Halsted died in 1922, but the radical mastectomy remained the surgical procedure of choice until the 1960-70s. The landmark NSABP B04 trial, led by Dr. Bernard Fisher, demonstrated that regardless of surgical decision (radical mastectomy vs. total mastectomy – no removal of the muscle) the survival rates were equivalent, and these results have held up for 25 years(1). The Fisher theory was that cancer may be metastatic from the beginning, and that a more extensive surgical procedure would not be expected to improve survival rates. The NSABP B06 trial demonstrated equivalent survival rates whether women underwent mastectomy, lumpectomy / radiation, or lumpectomy alone. However, if radiation therapy was not performed, the risk of local recurrence (cancer returning in the breast) was 39.2%, compared to 14.3% with radiation(2). This is the basis for our current recommendation of lumpectomy followed by radiation therapy for early stage breast cancer. A 1990 NIH consensus panel stated that “breast conservation treatment is an appropriate method of primary therapy for the majority of women with early-stage breast cancer and is preferable because it provides survival rates equivalent to those of mastectomy while preserving the breast’’(3).

This was seen as a major scientific advance, and one that was embraced by patients – no longer did women need to have a breast removed for early stage disease, and from the early to mid 1990s, lumpectomy rates started increasing while mastectomy rates decreased.

The Women’s Health and Cancer Rights act of 1998 stated that if an insurance company covered the procedure of mastectomy, they were required to cover reconstructive surgery, including procedures performed on the other breast to produce a symmetrical appearance, as well as prosthetics for lymphedema. This set the stage for immediate reconstruction, which prior to this time was generally not performed (or recommended) on a regular basis.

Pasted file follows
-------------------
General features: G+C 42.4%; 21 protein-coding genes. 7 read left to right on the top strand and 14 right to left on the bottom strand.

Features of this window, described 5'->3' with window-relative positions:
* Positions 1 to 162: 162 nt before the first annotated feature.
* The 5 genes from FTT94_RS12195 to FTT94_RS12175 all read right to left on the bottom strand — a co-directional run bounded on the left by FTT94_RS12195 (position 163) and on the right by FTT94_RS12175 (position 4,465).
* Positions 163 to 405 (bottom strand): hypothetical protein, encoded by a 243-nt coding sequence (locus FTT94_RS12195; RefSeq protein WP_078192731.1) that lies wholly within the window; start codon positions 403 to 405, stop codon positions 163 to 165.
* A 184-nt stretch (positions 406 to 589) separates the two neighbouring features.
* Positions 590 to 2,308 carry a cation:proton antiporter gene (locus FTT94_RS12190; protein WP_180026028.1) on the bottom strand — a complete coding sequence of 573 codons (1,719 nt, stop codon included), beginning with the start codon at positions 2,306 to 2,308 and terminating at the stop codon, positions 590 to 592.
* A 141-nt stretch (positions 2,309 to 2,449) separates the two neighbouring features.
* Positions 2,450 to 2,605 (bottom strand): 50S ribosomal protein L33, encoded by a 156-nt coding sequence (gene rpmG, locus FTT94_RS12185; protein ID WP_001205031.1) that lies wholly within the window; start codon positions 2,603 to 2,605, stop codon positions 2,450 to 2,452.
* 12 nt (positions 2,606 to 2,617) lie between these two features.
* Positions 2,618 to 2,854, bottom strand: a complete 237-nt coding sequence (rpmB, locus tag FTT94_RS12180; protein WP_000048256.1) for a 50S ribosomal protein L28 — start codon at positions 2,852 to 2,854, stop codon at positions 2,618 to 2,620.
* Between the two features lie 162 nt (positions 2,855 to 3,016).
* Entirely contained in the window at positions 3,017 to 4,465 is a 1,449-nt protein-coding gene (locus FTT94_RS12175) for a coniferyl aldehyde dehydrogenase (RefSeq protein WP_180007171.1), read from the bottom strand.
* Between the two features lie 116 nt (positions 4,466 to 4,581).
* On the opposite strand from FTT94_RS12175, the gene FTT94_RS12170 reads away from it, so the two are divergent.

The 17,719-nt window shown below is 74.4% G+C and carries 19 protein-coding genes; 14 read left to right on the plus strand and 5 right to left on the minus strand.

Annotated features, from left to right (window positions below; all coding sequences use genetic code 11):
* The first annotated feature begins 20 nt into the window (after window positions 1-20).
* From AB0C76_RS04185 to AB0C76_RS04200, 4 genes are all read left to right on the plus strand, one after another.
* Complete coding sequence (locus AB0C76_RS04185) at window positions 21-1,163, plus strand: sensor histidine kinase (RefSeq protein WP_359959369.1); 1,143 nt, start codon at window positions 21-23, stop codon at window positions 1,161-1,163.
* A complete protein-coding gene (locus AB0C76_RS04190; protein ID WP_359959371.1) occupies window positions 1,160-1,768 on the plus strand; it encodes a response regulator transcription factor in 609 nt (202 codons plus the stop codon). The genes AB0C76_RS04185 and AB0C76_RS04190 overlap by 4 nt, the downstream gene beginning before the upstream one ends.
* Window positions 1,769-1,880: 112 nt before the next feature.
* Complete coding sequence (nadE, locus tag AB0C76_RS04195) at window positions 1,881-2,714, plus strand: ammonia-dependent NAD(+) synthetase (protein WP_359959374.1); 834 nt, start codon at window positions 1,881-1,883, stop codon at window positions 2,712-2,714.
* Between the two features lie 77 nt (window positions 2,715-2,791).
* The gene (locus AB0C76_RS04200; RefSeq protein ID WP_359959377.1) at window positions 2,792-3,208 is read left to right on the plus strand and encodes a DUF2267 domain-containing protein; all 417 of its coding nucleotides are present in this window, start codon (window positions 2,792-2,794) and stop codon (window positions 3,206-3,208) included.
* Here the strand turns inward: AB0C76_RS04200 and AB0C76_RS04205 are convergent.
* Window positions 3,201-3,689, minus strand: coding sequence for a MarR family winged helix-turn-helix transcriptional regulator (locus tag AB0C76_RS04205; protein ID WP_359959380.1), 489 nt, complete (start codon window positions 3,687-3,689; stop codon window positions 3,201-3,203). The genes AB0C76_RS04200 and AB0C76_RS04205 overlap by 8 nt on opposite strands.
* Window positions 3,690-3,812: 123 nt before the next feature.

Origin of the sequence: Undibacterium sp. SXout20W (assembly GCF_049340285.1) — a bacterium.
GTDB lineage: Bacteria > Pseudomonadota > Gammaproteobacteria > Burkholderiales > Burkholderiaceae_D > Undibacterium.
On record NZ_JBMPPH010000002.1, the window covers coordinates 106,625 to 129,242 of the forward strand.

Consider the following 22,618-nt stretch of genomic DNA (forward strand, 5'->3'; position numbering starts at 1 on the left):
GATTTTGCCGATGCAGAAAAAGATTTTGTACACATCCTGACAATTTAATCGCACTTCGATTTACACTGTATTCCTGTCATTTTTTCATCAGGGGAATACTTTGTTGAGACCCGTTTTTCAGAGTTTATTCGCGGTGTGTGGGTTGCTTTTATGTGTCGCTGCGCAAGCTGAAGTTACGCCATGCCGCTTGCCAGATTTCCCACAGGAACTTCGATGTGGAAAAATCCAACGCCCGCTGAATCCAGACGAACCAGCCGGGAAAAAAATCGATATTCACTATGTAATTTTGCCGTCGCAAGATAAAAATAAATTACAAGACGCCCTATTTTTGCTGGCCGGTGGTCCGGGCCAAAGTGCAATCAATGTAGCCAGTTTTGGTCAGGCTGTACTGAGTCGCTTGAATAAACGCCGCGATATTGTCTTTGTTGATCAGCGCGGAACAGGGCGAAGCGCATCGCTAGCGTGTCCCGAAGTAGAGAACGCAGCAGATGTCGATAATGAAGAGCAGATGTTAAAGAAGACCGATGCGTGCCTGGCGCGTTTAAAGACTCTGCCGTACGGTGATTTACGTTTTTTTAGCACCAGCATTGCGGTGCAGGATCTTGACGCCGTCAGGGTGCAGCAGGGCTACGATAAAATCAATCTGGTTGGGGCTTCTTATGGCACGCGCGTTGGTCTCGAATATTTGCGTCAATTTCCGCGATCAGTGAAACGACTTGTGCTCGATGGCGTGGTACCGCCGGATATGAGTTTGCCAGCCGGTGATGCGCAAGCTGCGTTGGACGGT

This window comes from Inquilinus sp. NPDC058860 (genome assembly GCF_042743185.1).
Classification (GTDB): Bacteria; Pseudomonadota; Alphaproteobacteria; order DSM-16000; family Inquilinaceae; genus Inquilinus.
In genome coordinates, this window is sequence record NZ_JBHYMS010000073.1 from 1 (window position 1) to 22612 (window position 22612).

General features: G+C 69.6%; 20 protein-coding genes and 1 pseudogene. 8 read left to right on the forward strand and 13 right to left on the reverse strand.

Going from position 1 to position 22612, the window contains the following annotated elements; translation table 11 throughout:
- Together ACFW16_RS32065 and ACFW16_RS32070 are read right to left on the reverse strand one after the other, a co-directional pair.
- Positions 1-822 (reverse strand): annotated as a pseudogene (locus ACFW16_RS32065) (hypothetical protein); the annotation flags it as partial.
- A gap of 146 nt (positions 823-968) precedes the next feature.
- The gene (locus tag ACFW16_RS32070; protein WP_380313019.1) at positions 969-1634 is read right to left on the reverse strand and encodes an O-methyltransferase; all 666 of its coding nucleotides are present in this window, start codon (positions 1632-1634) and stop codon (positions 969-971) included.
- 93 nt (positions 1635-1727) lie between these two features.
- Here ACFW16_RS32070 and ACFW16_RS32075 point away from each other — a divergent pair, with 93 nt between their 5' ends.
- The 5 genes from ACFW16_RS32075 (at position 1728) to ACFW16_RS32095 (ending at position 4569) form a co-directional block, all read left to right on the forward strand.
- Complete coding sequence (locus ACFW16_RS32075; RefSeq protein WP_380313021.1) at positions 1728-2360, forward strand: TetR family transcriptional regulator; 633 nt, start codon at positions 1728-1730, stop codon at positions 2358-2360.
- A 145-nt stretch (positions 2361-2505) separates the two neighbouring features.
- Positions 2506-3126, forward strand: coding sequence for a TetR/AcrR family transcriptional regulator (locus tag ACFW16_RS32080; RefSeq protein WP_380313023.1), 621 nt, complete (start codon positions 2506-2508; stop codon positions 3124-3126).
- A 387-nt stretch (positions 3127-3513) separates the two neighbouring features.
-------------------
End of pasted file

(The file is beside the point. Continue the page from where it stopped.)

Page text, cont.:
We think of the “Celebrity Effect” when we hear Angelina Jolie, Amy Robach, and others discuss their decisions. But in 1987, Nancy Regan underwent a mastectomy for breast cancer, and she received a significant amount of criticism for her decision, both from the medical community as well as from advocacy groups. Women who underwent breast cancer surgery from the end of 1987 to early 1988 were 25% less likely to undergo lumpectomy compared to earlier in 1987, prior to her diagnosis(4). Lumpectomy rates subsequently increased, but she later wrote “This is a very personal decision, one that each woman must make for herself. This was my choice, and I don’t believe I should have been criticized for it”(5).

Around 2004, it was noted that mastectomy rates started rising(6). This trend was seen nationally as well as in many individual institutions.